of an editor or reviewer.
Litigants seek facts that might assist their cases; for example, a reviewer
provided information that indicated that the "invention" disclosed in a publication
was well-known to those in their discipline and thus was not an invention.
Other litigants seek to identify counterexperts who they can use in their
case; that is, they might hope that the editors have selected or identified
reviewers who have specialized expertise. Litigants sometimes hope to undermine
the opposition's experts by culling critical remarks from the reviews about
the opposition's experts' theories and or publications.
To protect confidentiality, journals and authors use an assortment of
federal and state constitutional provisions, state shield laws, and common
law protections. The legal doctrines a journal might cite when resisting a
subpoena for confidential information will depend on the facts and circumstances
of the subpoenas. It will also depend on the jurisdiction in which the subpoena
is served. A journal would be subject to the jurisdiction of the courts in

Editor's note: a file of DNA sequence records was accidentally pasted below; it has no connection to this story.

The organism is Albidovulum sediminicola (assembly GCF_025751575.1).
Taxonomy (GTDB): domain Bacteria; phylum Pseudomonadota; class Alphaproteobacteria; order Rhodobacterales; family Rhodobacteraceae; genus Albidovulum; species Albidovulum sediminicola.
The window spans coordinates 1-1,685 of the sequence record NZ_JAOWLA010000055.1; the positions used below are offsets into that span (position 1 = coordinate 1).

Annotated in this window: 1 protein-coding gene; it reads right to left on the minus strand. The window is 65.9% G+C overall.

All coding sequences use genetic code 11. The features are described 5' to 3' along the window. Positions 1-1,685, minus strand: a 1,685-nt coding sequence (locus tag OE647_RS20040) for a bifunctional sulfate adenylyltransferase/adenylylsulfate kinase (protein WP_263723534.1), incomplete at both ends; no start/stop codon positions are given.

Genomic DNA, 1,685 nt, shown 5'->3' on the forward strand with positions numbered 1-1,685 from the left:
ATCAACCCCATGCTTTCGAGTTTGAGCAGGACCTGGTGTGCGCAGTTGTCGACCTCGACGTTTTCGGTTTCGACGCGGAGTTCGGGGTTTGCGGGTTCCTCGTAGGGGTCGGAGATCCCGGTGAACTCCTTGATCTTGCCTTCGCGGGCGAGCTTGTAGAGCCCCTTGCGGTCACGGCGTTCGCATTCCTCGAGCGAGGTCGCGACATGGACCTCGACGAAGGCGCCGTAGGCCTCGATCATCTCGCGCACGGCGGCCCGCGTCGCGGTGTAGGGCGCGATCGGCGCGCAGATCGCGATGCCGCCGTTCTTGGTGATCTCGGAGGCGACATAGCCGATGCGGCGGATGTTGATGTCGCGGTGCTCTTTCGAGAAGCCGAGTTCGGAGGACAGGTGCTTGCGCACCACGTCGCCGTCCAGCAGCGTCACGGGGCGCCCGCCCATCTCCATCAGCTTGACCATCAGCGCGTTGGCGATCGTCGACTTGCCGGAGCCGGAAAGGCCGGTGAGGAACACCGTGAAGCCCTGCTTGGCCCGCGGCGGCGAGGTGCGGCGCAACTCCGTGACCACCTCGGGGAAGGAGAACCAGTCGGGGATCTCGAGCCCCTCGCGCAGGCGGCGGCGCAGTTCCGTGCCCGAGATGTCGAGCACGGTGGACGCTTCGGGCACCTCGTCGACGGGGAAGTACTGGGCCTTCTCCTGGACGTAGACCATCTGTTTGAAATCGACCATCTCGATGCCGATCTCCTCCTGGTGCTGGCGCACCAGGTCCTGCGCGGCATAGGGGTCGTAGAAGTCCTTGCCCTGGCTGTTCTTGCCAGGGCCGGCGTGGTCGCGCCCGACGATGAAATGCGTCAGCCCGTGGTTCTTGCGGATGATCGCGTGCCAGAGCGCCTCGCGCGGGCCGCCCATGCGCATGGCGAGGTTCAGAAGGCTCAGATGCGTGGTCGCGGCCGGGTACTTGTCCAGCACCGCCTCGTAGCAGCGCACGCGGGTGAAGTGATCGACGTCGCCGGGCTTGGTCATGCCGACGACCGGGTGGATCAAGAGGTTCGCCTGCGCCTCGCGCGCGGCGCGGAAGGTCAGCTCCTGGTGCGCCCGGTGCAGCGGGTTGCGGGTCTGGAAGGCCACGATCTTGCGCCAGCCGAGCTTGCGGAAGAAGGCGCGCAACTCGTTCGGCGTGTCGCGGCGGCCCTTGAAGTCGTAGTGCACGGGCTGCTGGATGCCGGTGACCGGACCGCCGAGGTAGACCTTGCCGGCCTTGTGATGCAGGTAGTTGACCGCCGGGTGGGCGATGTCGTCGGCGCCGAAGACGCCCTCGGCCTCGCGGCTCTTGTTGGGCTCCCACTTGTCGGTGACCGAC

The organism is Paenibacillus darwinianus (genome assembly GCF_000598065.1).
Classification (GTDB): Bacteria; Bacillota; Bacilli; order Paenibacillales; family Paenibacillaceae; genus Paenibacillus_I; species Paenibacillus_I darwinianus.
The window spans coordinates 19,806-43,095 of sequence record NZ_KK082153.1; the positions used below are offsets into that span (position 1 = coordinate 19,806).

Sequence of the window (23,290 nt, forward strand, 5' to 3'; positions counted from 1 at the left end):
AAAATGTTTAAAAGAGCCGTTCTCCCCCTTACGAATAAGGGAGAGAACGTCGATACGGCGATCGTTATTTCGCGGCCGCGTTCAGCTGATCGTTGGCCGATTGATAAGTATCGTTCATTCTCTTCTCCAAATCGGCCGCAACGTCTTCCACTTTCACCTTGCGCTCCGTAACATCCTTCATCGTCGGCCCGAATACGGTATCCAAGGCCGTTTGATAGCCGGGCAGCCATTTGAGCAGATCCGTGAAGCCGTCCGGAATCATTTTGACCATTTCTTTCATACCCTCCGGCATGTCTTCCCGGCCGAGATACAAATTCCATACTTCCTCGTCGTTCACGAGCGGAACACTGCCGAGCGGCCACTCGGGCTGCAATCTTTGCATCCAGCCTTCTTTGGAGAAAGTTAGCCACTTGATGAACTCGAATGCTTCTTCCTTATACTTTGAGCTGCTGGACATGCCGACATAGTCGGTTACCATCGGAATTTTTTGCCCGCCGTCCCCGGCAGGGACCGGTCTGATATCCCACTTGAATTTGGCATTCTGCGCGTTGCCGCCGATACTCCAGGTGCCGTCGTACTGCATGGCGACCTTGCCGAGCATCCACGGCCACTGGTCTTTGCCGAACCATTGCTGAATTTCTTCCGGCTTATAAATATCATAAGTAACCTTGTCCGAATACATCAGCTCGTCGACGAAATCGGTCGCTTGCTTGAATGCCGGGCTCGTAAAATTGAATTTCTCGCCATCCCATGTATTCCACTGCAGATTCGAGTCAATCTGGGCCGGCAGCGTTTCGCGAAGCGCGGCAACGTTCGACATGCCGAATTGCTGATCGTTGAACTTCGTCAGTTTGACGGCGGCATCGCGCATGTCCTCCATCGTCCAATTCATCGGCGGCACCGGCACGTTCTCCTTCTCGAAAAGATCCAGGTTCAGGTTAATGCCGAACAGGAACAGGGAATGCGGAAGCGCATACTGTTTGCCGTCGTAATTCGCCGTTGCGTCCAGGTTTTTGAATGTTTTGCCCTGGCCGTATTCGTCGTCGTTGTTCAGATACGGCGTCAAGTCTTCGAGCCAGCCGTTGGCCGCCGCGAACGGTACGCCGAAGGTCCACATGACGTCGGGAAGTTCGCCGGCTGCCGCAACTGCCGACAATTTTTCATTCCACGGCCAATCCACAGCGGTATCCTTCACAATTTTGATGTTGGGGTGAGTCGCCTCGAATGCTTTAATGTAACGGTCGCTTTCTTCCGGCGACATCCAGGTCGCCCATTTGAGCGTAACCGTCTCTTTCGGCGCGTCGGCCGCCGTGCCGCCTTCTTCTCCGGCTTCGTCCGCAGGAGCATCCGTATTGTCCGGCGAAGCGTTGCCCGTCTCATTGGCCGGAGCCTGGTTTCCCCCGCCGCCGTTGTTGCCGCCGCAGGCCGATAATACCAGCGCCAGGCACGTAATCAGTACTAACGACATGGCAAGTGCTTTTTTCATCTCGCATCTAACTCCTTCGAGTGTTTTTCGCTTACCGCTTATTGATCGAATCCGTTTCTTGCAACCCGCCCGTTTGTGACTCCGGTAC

which it operates or has significant contacts. Often the authors and reviewers
work in other jurisdictions and may even be in other countries. In such cases,
litigants will try to establish that the reviewers, editors, and journal had
sufficient contact with the jurisdiction in which the case is pending to be
subject to the court's jurisdiction. If not, the litigants will attempt to
get the information from a party who is subject to the court's jurisdiction.
Successful motions to quash have been premised on the journalist's privilege
and the scholar's privilege, as well as the First Amendment. Motions may also
cite the burdensomeness of responding1 and
Rule 45 of the US Federal Rules of Civil Procedure, which protects individuals
against an attempt by a party to litigation to get expert opinion testimony
without paying for the expert's time.
Inherent in every example of a privilege that shields documents or individuals
from requests for discovery is a tension between society's need for relevant
evidence and the need to protect a nonlitigant's confidential information
from unwarranted disclosure. Thus, the following balancing test is conducted.
First, the court examines the hardship that the party resisting discovery
will suffer if compelled to produce the requested documents. Second, the court
will examine whether the disclosure is relevant and necessary to the party
requesting discovery and will compare that to whether the discovery is deemed
harmful to the resisting party. Third, the court will give more weight to